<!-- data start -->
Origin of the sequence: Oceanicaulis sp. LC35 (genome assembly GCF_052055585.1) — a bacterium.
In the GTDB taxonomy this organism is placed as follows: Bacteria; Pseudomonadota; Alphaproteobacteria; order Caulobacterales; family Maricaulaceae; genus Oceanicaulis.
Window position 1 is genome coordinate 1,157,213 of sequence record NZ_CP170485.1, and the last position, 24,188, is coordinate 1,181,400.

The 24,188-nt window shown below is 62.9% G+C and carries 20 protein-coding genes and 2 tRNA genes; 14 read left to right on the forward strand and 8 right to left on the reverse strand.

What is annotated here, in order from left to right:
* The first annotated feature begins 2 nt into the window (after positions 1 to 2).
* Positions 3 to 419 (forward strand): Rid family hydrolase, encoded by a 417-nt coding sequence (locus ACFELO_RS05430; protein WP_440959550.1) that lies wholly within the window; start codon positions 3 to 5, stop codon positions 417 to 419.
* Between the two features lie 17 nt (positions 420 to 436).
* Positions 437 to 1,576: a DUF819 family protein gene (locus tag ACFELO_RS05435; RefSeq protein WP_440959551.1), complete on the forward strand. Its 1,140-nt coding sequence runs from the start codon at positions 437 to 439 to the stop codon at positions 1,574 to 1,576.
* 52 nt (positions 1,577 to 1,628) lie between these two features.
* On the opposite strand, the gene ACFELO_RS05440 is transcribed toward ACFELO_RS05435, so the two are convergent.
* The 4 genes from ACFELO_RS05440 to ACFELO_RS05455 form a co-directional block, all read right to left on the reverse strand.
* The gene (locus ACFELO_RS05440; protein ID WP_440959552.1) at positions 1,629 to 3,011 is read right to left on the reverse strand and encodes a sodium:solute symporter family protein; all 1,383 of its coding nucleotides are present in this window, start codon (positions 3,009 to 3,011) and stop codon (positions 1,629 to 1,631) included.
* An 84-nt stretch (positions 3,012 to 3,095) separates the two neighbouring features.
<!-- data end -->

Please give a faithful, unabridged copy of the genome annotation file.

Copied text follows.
Origin of the sequence: Oceanicaulis sp. LC35 (genome assembly GCF_052055585.1) — a bacterium.
In the GTDB taxonomy this organism is placed as follows: Bacteria; Pseudomonadota; Alphaproteobacteria; order Caulobacterales; family Maricaulaceae; genus Oceanicaulis.
Window position 1 is genome coordinate 1,157,213 of sequence record NZ_CP170485.1, and the last position, 24,188, is coordinate 1,181,400.

The 24,188-nt window shown below is 62.9% G+C and carries 20 protein-coding genes and 2 tRNA genes; 14 read left to right on the forward strand and 8 right to left on the reverse strand.

What is annotated here, in order from left to right:
* The first annotated feature begins 2 nt into the window (after positions 1 to 2).
* Positions 3 to 419 (forward strand): Rid family hydrolase, encoded by a 417-nt coding sequence (locus ACFELO_RS05430; protein WP_440959550.1) that lies wholly within the window; start codon positions 3 to 5, stop codon positions 417 to 419.
* Between the two features lie 17 nt (positions 420 to 436).
* Positions 437 to 1,576: a DUF819 family protein gene (locus tag ACFELO_RS05435; RefSeq protein WP_440959551.1), complete on the forward strand. Its 1,140-nt coding sequence runs from the start codon at positions 437 to 439 to the stop codon at positions 1,574 to 1,576.
* 52 nt (positions 1,577 to 1,628) lie between these two features.
* On the opposite strand, the gene ACFELO_RS05440 is transcribed toward ACFELO_RS05435, so the two are convergent.
* The 4 genes from ACFELO_RS05440 to ACFELO_RS05455 form a co-directional block, all read right to left on the reverse strand.
* The gene (locus ACFELO_RS05440; protein ID WP_440959552.1) at positions 1,629 to 3,011 is read right to left on the reverse strand and encodes a sodium:solute symporter family protein; all 1,383 of its coding nucleotides are present in this window, start codon (positions 3,009 to 3,011) and stop codon (positions 1,629 to 1,631) included.
* An 84-nt stretch (positions 3,012 to 3,095) separates the two neighbouring features.